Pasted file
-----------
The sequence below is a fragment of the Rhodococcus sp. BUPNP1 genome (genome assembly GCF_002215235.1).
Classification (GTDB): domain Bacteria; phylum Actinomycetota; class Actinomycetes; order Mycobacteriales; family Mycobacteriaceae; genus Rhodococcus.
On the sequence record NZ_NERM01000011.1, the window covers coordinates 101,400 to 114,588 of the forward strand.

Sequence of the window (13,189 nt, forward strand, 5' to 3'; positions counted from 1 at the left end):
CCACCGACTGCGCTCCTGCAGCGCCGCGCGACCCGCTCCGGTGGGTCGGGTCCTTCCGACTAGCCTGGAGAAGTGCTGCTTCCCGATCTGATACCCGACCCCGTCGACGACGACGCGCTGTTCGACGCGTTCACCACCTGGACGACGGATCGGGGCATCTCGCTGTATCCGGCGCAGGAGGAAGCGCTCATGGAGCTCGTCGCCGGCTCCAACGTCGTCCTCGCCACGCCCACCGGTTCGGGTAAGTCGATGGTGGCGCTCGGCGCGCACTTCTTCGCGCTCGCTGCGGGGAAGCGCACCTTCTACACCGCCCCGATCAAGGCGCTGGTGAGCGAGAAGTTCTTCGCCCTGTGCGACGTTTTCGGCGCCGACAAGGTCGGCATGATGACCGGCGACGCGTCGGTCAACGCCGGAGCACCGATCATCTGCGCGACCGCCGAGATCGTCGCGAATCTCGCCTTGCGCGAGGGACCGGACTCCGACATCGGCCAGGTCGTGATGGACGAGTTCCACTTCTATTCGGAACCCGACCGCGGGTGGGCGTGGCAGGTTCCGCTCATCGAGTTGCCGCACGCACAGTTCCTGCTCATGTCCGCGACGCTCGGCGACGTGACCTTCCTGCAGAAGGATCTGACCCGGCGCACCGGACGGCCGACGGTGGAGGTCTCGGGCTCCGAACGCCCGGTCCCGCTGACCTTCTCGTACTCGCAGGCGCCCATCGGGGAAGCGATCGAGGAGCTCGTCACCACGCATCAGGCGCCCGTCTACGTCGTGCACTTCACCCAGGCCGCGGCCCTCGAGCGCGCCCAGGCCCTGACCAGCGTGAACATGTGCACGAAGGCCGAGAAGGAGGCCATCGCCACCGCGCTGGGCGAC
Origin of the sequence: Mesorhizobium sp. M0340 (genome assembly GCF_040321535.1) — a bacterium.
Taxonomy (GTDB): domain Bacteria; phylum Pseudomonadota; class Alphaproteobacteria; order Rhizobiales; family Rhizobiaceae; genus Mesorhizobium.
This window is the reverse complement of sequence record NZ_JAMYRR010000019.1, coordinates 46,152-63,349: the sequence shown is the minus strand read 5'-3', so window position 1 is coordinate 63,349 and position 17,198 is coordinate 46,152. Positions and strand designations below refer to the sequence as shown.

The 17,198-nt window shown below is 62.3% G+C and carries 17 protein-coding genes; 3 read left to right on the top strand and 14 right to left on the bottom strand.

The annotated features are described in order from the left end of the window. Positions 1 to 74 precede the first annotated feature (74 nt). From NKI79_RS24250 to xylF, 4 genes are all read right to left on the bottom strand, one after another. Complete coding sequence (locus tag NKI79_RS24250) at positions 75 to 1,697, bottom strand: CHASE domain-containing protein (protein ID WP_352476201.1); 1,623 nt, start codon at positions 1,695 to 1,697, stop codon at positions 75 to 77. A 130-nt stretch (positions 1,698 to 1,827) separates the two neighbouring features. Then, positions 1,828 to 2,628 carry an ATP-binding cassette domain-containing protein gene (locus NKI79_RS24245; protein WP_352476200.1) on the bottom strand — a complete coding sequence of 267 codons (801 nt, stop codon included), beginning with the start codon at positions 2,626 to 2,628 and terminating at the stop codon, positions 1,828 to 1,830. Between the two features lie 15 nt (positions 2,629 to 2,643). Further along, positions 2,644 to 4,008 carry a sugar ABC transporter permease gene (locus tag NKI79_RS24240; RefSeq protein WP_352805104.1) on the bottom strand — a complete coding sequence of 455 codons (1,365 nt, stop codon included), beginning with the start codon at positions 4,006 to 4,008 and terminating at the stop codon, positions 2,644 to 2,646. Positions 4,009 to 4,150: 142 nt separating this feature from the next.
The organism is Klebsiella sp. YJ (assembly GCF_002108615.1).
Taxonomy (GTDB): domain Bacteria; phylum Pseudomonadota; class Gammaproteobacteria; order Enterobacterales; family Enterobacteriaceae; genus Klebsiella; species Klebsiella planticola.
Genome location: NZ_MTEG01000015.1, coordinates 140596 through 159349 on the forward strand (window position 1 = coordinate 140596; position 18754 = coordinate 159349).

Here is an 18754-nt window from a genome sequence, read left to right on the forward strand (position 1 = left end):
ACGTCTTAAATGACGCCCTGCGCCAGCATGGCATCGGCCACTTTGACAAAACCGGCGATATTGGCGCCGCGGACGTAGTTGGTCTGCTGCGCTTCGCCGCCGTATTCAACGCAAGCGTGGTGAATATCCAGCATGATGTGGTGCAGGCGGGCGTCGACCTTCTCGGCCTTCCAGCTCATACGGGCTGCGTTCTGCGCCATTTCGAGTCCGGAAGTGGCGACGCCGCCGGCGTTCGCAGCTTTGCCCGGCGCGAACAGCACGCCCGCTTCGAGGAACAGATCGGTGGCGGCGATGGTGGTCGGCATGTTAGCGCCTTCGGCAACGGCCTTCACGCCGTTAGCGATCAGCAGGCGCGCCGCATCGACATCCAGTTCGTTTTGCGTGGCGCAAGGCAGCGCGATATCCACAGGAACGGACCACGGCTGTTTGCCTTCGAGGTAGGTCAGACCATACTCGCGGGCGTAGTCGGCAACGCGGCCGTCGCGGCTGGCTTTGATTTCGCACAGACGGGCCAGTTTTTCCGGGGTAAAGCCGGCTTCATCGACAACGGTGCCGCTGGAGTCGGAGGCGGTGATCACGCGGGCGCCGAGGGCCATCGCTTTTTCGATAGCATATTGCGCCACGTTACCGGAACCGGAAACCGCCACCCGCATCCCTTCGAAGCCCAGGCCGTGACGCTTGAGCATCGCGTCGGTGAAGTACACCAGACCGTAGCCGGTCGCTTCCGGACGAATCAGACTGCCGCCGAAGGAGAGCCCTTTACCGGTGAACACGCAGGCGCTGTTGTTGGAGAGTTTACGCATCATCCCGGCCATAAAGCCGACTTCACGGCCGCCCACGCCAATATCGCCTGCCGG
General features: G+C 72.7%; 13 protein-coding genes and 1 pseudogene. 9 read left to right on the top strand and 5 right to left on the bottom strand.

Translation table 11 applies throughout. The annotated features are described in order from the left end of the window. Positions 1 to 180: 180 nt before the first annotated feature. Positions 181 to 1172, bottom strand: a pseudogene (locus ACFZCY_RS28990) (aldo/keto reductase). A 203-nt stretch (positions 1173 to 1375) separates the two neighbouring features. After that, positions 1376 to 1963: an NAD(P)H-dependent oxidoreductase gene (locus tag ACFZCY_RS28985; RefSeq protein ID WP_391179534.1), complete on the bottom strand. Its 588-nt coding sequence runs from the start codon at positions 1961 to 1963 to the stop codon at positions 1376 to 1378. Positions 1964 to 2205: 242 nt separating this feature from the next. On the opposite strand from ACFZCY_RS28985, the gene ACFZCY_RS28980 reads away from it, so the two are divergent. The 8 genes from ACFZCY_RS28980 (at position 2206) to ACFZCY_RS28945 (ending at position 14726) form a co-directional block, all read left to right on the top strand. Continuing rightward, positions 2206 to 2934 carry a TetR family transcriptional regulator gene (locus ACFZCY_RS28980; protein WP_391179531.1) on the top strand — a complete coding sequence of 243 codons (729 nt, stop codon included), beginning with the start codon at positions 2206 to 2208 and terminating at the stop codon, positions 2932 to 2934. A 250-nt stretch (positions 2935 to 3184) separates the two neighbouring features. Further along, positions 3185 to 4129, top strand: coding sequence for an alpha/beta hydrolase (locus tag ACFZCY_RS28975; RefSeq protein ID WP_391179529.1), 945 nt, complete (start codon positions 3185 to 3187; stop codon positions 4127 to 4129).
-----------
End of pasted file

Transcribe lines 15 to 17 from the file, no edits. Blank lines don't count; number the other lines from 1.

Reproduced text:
ACGTCTTAAATGACGCCCTGCGCCAGCATGGCATCGGCCACTTTGACAAAACCGGCGATATTGGCGCCGCGGACGTAGTTGGTCTGCTGCGCTTCGCCGCCGTATTCAACGCAAGCGTGGTGAATATCCAGCATGATGTGGTGCAGGCGGGCGTCGACCTTCTCGGCCTTCCAGCTCATACGGGCTGCGTTCTGCGCCATTTCGAGTCCGGAAGTGGCGACGCCGCCGGCGTTCGCAGCTTTGCCCGGCGCGAACAGCACGCCCGCTTCGAGGAACAGATCGGTGGCGGCGATGGTGGTCGGCATGTTAGCGCCTTCGGCAACGGCCTTCACGCCGTTAGCGATCAGCAGGCGCGCCGCATCGACATCCAGTTCGTTTTGCGTGGCGCAAGGCAGCGCGATATCCACAGGAACGGACCACGGCTGTTTGCCTTCGAGGTAGGTCAGACCATACTCGCGGGCGTAGTCGGCAACGCGGCCGTCGCGGCTGGCTTTGATTTCGCACAGACGGGCCAGTTTTTCCGGGGTAAAGCCGGCTTCATCGACAACGGTGCCGCTGGAGTCGGAGGCGGTGATCACGCGGGCGCCGAGGGCCATCGCTTTTTCGATAGCATATTGCGCCACGTTACCGGAACCGGAAACCGCCACCCGCATCCCTTCGAAGCCCAGGCCGTGACGCTTGAGCATCGCGTCGGTGAAGTACACCAGACCGTAGCCGGTCGCTTCCGGACGAATCAGACTGCCGCCGAAGGAGAGCCCTTTACCGGTGAACACGCAGGCGCTGTTGTTGGAGAGTTTACGCATCATCCCGGCCATAAAGCCGACTTCACGGCCGCCCACGCCAATATCGCCTGCCGG
General features: G+C 72.7%; 13 protein-coding genes and 1 pseudogene. 9 read left to right on the top strand and 5 right to left on the bottom strand.

Translation table 11 applies throughout. The annotated features are described in order from the left end of the window. Positions 1 to 180: 180 nt before the first annotated feature. Positions 181 to 1172, bottom strand: a pseudogene (locus ACFZCY_RS28990) (aldo/keto reductase). A 203-nt stretch (positions 1173 to 1375) separates the two neighbouring features. After that, positions 1376 to 1963: an NAD(P)H-dependent oxidoreductase gene (locus tag ACFZCY_RS28985; RefSeq protein ID WP_391179534.1), complete on the bottom strand. Its 588-nt coding sequence runs from the start codon at positions 1961 to 1963 to the stop codon at positions 1376 to 1378. Positions 1964 to 2205: 242 nt separating this feature from the next. On the opposite strand from ACFZCY_RS28985, the gene ACFZCY_RS28980 reads away from it, so the two are divergent. The 8 genes from ACFZCY_RS28980 (at position 2206) to ACFZCY_RS28945 (ending at position 14726) form a co-directional block, all read left to right on the top strand. Continuing rightward, positions 2206 to 2934 carry a TetR family transcriptional regulator gene (locus ACFZCY_RS28980; protein WP_391179531.1) on the top strand — a complete coding sequence of 243 codons (729 nt, stop codon included), beginning with the start codon at positions 2206 to 2208 and terminating at the stop codon, positions 2932 to 2934. A 250-nt stretch (positions 2935 to 3184) separates the two neighbouring features. Further along, positions 3185 to 4129, top strand: coding sequence for an alpha/beta hydrolase (locus tag ACFZCY_RS28975; RefSeq protein ID WP_391179529.1), 945 nt, complete (start codon positions 3185 to 3187; stop codon positions 4127 to 4129).